erikwdavis

There’s Nothing Easier Than Making a Zombi

In comment on February 19, 2014 at 11:57 am

Fantasies of black magic have it all wrong: there’s nothing easier than making a zombi – an individual devoid of interest, love,
consciousness, compassion, and strength. Real magic is the capacity to take the zombi population which surrounds us, which lives predatory in our own hearts, and bring them back to life.

Buddha Relics Stolen, Recovered. Implications?

In cambodia on February 7, 2014 at 2:55 pm

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Then-King NORODOM Sihanouk holding the koṭṭha (urn) containing the Buddha’s relics

Back on December 9-10, 2013, in the midst of ongoing conflicts between the CNRP and the CPP over the disputed elections, and separate but connected mass garment worker strikes, physical relics of the Buddha, supposed to contain hair, bone, and ashes of the historical Sakyamuni Buddha, were stolen. Yesterday, February 6, 2014, police claimed to have recovered these relics in Takeo province. Before proceeding to links and discussion, it might be useful to discuss the concept of relics in general. More after the jump:

This blog and it’s changes

In Uncategorized on February 7, 2014 at 1:11 pm

gate gate paragate parasamgate, bodhi svaha!

(gone, gone, really gone, truly really gone, hail wisdom!)

Well, not actually gone. But in keeping with the obvious observation that everything changes, and given that I’ve returned to blogging here on a slightly more regular basis, I thought I would take a moment to note some of the changes.

I started this blog way back in 2004, if memory serves, not even on wordpress. I learned HTML and hard-coded everything using a now disappeared java-based app to write up ongoing reflections, unsorted thoughts, and links to interesting things from my fieldwork in Cambodia (2003-2006). Later on, I switched over to this wordpress format, which I continue to find relatively congenial, but as my writing focus shifted more toward scholarly publication and the end of fieldwork, the blog became more of a place for sharing news stories about Cambodia, while retaining the occasional beginnings of thought, unfinished reflections, etc. I also managed a separate blog to update family back in the USA about my growing family, since we turned from two to four during fieldwork, and this was before Facebook!

I now use Twitter for news broadcasting. If that’s your thing, you can find me there at @erikwdavis . The same warning that I include on this blog applies to my twitter account:

I have a job! In that job, I teach some of the same subjects I discuss on this blog! But this page doesn’t represent my employer’s positions, or my manner as a teacher. They haven’t reached out to endorse this page, and I haven’t asked for it.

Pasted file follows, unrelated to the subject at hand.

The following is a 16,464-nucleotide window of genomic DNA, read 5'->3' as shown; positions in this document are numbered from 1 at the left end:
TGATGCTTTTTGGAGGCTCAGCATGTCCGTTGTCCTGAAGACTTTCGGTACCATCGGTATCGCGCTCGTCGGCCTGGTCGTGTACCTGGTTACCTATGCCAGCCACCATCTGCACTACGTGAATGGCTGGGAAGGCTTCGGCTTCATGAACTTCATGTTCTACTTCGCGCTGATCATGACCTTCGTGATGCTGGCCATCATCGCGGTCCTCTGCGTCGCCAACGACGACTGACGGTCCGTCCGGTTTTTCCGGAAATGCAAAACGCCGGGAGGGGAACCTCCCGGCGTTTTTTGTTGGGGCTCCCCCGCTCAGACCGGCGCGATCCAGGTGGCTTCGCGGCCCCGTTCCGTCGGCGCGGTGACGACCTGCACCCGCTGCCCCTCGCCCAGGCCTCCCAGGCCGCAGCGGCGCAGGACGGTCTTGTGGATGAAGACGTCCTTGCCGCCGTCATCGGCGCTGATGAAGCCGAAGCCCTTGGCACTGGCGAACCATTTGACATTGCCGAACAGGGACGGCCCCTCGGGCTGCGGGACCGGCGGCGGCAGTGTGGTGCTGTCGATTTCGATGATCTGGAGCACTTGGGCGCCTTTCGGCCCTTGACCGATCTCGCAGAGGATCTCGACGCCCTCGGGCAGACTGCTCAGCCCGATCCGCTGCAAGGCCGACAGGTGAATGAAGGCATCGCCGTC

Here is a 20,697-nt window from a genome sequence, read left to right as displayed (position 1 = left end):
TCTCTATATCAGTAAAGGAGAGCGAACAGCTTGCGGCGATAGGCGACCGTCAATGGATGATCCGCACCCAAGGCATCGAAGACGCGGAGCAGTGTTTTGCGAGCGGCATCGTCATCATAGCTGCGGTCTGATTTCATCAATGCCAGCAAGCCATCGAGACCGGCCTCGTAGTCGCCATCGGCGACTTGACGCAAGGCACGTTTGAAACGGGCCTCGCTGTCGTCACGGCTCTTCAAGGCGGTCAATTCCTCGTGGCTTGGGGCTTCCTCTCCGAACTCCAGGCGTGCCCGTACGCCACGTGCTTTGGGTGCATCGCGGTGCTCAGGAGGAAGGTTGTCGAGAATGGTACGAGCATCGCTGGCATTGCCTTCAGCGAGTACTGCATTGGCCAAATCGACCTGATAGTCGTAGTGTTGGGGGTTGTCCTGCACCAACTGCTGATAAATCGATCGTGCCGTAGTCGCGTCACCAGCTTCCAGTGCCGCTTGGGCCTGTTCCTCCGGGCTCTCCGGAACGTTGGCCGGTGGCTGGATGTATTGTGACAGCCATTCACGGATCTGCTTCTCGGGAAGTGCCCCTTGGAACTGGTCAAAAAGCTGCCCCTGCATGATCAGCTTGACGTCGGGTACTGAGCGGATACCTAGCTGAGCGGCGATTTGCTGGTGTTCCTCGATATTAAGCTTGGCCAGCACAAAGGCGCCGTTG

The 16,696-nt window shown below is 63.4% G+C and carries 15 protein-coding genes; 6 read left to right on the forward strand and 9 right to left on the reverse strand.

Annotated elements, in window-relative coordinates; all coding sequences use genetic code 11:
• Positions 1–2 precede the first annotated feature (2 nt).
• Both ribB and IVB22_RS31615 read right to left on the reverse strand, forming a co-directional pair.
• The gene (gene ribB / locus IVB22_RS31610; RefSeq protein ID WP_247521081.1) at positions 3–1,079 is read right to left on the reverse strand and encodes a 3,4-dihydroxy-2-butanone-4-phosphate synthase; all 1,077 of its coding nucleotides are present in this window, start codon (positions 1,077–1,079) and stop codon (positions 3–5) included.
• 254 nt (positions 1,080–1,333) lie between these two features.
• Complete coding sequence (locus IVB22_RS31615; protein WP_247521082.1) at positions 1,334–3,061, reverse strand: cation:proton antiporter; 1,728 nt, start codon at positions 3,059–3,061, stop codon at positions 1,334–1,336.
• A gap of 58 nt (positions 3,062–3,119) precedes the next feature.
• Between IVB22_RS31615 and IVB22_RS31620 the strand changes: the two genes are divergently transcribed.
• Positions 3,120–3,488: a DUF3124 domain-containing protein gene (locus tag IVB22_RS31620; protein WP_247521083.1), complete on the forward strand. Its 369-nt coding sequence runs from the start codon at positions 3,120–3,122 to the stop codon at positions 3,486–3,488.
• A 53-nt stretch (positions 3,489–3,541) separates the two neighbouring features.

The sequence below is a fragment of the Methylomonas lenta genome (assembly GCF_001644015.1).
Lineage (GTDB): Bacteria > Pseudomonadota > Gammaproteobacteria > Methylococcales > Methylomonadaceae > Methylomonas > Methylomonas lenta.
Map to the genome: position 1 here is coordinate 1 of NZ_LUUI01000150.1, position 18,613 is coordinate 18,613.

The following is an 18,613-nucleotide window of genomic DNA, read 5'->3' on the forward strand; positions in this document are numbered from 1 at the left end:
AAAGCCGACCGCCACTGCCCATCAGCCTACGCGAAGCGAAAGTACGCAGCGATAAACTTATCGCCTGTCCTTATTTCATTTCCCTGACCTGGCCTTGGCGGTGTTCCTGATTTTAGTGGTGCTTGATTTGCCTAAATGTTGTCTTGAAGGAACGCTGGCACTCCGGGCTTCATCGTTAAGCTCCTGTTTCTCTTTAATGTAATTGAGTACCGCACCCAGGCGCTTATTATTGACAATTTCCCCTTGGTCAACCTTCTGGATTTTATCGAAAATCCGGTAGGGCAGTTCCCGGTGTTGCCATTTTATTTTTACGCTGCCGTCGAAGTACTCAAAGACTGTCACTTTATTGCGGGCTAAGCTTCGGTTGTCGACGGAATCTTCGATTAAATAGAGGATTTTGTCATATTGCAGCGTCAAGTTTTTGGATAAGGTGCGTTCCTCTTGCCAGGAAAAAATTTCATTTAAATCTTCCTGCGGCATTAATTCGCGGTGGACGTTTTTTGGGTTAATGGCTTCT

An additional caveat applies to my @twitter account: I often share news and opinions there that are far from my scholarly fields of expertise, and have more to do with elements of my personal life and interest, such as the multi-faceted and crucial struggles of feminism and gender equality – including trans equality, unions, and neurodiversity. Sometimes these will overlap with Cambodia – most especially in regards to feminism and unions, but very often they will not. Even better than following me, just add #Cambodia to your saved search list in the Twitter app. I do not use nor encourage Facebook, though I’m aware of its astonishing popularity in Cambodia; with no apologies to its founders, I find it a bit of a cesspool, encouraging the worst behavior. At least on twitter, there’s no expectation that you’re speaking only to your friends and people who already know you.

I have a book, with the working title “Deathpower: Imagining Religion in Contemporary Cambodia,” under contract and review with an academic press. I’ll be promoting it shamelessly once the process has moved further along, but I’m hopeful that it will not only be received and read by a wide variety of people, ranging from professional and amateur academics, to English-reading Cambodians, to the merely curious. Parts of it are intentionally provocative, and I sincerely hope to provoke debates and conversations that can move our collective knowledges forward. I don’t know everything, and consider true scholarship a process of conversation and collective knowledge-building. I hope that my book and my articles can provoke knowledge better than they themselves represent.

One quick note: Udaya, the trilingual academic journal on Cambodian studies cofounded by Ang Choulean and Ashley Thompson, has made the leap to Open Access online, as has the Khmer sister publication, Khmer Renaissance!. I cannot recommend these enough. Please go check them out.

And with that, I’ll leave you with my favorite Cambodian video of the last couple of weeks, a cover of Pharrell WIlliams’ “Happy” performed by folks associated with Epic Arts Cambodia in Kampot.

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